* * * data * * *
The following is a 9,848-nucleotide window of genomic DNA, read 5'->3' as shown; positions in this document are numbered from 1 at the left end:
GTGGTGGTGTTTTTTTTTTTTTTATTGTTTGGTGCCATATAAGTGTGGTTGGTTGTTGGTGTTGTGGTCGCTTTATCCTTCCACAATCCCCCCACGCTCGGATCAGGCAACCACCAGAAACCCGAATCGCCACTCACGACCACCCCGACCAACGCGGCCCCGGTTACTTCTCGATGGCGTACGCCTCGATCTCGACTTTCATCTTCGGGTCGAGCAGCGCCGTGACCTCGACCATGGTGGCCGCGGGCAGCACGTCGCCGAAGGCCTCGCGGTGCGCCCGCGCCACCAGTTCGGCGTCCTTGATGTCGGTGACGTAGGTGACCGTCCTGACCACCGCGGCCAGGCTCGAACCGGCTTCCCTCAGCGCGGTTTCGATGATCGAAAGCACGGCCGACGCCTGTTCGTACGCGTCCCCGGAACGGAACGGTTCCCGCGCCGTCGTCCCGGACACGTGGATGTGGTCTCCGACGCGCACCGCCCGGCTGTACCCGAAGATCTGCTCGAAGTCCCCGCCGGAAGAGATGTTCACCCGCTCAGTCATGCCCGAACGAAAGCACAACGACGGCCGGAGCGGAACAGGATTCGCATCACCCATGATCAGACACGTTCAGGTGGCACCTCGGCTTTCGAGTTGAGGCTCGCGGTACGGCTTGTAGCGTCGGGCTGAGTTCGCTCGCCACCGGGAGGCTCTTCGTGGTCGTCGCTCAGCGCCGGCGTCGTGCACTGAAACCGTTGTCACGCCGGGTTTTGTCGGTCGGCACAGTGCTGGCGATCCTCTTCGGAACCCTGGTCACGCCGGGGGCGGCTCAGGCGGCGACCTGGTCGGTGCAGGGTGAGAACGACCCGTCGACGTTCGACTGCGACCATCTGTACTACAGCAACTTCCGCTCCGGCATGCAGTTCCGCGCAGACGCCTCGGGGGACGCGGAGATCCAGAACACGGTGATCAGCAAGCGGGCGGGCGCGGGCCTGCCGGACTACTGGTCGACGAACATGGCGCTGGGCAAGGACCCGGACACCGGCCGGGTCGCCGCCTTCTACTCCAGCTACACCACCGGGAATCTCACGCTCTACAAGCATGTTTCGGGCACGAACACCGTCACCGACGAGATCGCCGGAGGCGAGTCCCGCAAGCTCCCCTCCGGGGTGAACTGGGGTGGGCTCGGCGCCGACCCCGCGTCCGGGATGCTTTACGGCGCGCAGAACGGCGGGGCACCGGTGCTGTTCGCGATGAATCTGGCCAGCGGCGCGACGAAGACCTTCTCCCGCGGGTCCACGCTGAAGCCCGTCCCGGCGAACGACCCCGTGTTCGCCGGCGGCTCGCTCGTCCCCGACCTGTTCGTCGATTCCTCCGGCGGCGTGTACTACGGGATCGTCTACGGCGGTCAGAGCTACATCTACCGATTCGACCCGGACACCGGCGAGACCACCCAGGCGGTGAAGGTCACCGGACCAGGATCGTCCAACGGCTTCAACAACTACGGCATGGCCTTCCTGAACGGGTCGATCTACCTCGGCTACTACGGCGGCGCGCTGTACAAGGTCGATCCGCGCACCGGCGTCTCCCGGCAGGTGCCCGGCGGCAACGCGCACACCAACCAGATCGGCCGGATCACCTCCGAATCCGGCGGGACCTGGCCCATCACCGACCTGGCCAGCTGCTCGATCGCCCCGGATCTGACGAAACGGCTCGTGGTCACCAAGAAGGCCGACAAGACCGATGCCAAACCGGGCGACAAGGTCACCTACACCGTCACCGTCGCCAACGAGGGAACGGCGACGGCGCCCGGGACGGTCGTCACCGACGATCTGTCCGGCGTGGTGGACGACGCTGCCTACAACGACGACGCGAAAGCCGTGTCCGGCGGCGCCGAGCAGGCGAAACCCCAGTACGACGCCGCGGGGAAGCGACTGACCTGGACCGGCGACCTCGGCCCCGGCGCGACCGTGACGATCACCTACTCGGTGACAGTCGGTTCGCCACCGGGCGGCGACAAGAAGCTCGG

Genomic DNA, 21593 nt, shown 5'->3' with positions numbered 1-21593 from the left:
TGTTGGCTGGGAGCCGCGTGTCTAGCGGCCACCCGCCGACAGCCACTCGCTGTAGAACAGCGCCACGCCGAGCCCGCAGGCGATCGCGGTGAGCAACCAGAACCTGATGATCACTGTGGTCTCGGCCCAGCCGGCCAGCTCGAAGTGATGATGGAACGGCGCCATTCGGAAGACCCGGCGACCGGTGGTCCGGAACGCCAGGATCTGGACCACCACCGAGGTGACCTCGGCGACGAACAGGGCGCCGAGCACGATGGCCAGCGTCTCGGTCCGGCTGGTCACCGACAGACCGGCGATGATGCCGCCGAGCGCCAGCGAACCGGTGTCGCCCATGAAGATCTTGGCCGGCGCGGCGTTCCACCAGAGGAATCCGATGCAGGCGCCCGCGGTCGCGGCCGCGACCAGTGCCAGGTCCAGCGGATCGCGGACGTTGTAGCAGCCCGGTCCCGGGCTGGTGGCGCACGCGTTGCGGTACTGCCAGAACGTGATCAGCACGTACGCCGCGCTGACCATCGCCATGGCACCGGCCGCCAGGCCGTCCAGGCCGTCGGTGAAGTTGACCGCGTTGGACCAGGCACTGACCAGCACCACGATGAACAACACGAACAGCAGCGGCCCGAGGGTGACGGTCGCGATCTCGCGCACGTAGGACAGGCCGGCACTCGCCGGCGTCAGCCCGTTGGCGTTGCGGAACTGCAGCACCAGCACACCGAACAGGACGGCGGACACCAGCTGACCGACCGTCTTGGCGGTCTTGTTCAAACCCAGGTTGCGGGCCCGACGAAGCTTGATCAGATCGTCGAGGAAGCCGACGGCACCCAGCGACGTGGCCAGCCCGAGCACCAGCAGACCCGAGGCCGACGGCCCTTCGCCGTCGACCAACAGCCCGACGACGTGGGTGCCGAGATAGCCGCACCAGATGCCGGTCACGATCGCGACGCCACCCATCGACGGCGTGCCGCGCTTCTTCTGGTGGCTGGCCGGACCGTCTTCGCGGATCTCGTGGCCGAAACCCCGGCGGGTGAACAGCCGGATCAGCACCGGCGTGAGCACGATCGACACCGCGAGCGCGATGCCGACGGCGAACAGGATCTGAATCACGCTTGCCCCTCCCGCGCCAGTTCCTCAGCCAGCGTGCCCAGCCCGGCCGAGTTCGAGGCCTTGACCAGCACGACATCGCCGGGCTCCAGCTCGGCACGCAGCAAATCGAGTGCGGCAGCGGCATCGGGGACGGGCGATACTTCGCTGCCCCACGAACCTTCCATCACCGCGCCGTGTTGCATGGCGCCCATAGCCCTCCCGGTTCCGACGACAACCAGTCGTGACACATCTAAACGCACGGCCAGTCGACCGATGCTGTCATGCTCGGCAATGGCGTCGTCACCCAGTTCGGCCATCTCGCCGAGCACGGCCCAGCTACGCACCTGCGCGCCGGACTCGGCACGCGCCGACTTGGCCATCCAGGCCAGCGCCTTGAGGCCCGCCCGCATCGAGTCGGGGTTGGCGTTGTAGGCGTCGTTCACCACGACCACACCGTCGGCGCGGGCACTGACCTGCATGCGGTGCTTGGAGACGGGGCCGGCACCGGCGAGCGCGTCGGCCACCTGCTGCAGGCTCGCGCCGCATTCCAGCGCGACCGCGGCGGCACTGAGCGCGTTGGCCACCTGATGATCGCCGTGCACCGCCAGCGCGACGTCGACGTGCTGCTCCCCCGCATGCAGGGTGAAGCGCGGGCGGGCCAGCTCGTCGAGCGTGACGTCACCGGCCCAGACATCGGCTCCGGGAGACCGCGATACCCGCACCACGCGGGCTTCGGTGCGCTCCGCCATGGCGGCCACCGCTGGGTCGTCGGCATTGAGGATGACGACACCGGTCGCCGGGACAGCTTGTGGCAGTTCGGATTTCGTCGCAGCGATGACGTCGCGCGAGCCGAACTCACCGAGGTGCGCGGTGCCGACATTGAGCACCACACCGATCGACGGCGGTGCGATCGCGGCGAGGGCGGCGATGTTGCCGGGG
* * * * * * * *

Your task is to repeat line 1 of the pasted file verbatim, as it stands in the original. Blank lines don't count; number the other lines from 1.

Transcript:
The following is a 9,848-nucleotide window of genomic DNA, read 5'->3' as shown; positions in this document are numbered from 1 at the left end: